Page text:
FCC's 5-step plan for deploying Next-Gen 911
- By William Jackson
- May 08, 2012
The Federal Communications Commission has outlined a plan to help the public safety community make the move to a new generation of 911 emergency call services that will incorporate a variety of new digital media.
Next Generation 911, or NG911, would support IP-based communications using text, data, photos, videos and voice. This offers the promise of not only improving public access but also providing more information for first responders even before they arrive on the scene.
But with the public adoption of these technologies outpacing government’s ability to accommodate them, the public safety community must make the shift in an organized way or risk the uncoordinated, patchwork deployment of services at the expense of efficiency and interoperability, said FCC Chairman Julius Genachowski.
FCC aims to add text, images, video to 911 services
Genachowski unveiled a five-step plan to improve the current generation of 911 services and enable NG911 at last year’s conference of the Association of Public Safety Communications Officials:
1. Develop location accuracy mechanisms for NG911. The FCC has launched development of a framework for providing automatic location information in the NG911 environment.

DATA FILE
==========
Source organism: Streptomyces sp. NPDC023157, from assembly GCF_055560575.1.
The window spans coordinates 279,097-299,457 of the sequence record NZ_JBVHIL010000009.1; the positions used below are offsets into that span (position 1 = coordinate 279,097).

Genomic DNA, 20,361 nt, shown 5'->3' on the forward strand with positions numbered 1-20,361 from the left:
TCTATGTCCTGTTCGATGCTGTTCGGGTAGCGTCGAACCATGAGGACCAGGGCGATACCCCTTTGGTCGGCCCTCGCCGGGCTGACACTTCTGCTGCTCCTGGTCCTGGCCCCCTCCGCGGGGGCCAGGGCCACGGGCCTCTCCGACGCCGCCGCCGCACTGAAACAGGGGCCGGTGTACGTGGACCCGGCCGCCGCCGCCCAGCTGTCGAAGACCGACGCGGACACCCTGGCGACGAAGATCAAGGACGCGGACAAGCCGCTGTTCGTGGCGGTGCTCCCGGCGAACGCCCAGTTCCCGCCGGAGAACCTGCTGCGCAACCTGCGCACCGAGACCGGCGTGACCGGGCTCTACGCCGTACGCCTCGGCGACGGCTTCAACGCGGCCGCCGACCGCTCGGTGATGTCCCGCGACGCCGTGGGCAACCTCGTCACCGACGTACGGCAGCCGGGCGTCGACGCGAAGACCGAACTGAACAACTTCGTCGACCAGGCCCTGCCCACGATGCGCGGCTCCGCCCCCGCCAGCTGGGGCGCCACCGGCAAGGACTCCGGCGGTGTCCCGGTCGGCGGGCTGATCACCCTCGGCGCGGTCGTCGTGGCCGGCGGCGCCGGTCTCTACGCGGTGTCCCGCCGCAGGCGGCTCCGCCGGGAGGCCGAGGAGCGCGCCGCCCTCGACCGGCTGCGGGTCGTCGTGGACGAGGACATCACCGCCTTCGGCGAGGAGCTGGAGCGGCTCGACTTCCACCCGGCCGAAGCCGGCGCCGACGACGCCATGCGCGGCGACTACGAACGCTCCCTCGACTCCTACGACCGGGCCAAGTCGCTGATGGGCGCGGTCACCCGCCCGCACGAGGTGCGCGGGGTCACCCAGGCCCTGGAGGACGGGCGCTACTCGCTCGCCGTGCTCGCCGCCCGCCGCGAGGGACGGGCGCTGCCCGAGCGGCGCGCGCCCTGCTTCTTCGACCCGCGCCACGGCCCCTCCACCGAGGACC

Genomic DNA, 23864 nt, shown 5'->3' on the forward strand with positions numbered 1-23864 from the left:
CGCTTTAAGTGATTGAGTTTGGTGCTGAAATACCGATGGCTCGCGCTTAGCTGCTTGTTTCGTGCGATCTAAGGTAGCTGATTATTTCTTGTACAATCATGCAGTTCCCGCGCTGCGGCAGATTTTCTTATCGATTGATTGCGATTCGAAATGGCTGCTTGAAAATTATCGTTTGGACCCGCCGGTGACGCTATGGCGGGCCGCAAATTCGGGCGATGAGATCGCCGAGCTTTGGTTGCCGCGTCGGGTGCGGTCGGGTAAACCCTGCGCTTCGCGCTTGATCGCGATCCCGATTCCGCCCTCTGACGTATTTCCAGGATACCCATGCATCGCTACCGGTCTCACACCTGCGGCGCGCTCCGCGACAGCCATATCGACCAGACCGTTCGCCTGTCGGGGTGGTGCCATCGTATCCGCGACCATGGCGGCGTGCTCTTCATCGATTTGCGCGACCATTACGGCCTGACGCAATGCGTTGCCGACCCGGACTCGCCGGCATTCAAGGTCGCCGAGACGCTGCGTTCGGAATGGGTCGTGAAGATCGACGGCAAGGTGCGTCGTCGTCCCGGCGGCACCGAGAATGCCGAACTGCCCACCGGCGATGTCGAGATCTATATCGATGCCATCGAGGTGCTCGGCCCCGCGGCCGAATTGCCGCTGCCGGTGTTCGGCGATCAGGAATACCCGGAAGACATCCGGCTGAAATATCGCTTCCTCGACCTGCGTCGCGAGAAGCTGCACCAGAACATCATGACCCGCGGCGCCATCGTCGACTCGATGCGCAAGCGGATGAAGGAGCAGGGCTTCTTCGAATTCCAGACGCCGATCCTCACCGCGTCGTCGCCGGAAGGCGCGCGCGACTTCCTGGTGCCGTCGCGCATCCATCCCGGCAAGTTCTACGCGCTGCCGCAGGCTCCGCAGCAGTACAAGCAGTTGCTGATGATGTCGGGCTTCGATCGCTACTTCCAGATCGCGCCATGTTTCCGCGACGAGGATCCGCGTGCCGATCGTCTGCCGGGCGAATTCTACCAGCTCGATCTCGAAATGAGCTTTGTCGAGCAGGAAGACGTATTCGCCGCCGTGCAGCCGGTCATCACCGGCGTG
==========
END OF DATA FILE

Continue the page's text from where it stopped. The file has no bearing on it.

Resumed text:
2. Enable consumers to send text, photos and videos to public safety answering points. The FCC has released a notice of proposed rules to accelerate NG911 adoption, addressing practical, technical questions about how to enable text, photo and video transmission to 911, including how to deliver the bandwidth PSAPs will need.
3. Facilitate the completion and implementation of NG911 technical hardware and software standards, which are essential for NG911 to be effective. The FCC is working with stakeholders to resolve standards issues and facilitate implementation of a standards-based architecture.
4. Develop a NG911 governance framework. Because no single governing entity has jurisdiction over NG911, the FCC will work with state, federal and other governing entities to develop a coordinated approach to NG911 governance.
5. Develop an NG911 funding model. To assist 911 authorities and Congress in considering funding options, the FCC’s Public Safety and Homeland Security Bureau will prepare a cost model focused on the cost-effectiveness of the NG911 network infrastructure.
William Jackson is freelance writer and the author of the CyberEye blog.